RM: We’d tried to do different strips by different creators in an earlier incarnation of the anthology, but found it’s pretty hard to keep an identity for it like that. Also, it’s a LOT of work finding creators and putting it all together. So the idea of 4 strips, vaguely continuous, with the same creators, for 4 issues was partly born out of aesthetics and partly out of laziness. The key thing tying it all together is to have the same cover artist each time, if you’ve got Eleni Kalorkoti doing your cover, then you know everything will be okay.
EO: The developed stories are great, I think it’s good to have that connectivity to link everything together even if mine don’t follow the same story. At the time I was working on Reads it was quite early on in my comic creating and I’d never made anything more than a couple of pages long except my zines, so I thought potentially creating a series badly was more of a risk than creating 4 stand alone comics on the same theme that I knew I could do, if I had another opportunity like this I would definitely create a short series.
OP: In terms of The Megatherium Club, the format was ideal. Essentially the story is a series of capers and it was nice to break these up to have one small arc per issue, with a larger overarching story running across all four issues. I like to think that each one can be enjoyed in isolation with extra depth and reward coming from reading the whole series.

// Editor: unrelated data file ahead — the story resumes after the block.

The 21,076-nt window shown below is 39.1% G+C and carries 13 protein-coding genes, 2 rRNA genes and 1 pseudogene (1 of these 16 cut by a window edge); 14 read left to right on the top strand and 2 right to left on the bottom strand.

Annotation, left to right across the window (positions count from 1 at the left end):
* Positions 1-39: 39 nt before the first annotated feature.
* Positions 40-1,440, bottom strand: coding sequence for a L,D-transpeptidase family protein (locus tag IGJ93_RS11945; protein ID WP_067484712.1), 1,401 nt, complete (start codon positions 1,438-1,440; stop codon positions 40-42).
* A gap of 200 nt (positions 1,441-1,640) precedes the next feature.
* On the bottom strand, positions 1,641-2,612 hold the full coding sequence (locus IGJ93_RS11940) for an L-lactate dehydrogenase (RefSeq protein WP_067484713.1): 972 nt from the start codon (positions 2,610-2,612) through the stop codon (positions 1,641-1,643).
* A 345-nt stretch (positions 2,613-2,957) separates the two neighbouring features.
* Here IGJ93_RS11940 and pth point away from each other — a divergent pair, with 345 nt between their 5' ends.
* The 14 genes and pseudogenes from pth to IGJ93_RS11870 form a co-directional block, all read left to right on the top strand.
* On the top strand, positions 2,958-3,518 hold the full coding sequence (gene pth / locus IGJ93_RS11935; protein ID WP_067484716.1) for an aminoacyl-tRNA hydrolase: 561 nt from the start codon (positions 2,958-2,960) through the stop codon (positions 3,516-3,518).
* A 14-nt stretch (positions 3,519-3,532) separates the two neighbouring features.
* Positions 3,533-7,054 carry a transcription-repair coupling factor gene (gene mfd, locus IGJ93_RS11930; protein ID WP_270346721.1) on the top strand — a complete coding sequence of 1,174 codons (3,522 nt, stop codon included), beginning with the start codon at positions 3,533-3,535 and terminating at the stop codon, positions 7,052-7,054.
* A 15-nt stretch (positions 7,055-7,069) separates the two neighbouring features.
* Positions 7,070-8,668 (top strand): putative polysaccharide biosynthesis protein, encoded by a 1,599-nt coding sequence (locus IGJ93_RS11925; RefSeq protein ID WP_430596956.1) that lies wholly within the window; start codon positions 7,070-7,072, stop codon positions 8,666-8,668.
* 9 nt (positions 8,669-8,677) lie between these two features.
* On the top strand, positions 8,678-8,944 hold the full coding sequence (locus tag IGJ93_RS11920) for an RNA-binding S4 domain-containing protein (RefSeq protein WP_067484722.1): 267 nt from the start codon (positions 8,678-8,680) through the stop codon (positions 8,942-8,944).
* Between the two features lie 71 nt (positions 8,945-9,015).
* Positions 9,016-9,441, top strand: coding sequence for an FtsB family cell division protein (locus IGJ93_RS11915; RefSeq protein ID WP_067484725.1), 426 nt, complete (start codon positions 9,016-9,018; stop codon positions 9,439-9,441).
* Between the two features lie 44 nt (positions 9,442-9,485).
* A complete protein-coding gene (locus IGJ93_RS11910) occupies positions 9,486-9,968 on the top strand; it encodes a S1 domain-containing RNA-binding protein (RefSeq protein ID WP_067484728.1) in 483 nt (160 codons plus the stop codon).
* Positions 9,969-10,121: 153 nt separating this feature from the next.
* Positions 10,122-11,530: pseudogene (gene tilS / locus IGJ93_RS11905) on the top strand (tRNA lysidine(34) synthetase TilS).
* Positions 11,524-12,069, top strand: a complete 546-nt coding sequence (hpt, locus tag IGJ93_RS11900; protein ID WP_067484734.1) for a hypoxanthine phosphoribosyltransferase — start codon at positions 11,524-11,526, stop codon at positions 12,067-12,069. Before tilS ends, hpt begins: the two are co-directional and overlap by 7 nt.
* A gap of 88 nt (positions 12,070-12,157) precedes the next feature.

Luke and Tim are we right in thinking that The Bullpen is based on Marvel in the 60s? What drew you to that particular story and were there any particular challenges in changing the names etc. to keep it on the right side of the law? Are you big Lee/Kirby fans?
LH: First of all I am a huge Kirby fan. He is one of my main inspirations when it comes to writing. An innovator and a genius. The bullpen is based on a number of creative teams where there are differences in opinion as to who did what. I love reading about the history of comics and had done a lot of research into various creative teams and their differing view points. I also took inspiration from other areas such as tv shows where there has been dispute over who did what etc. It does often get seen as a homage to the silver age and that was a deliberate choice by setting it in the late 50s. The 50s and 60s is a time that fascinates me and I felt it would be interesting to look at how something was created. As comics was the medium of choice, comics felt the right suit. Overall I see the bullpen as a character piece, in the same vein as say mad men or breaking bad.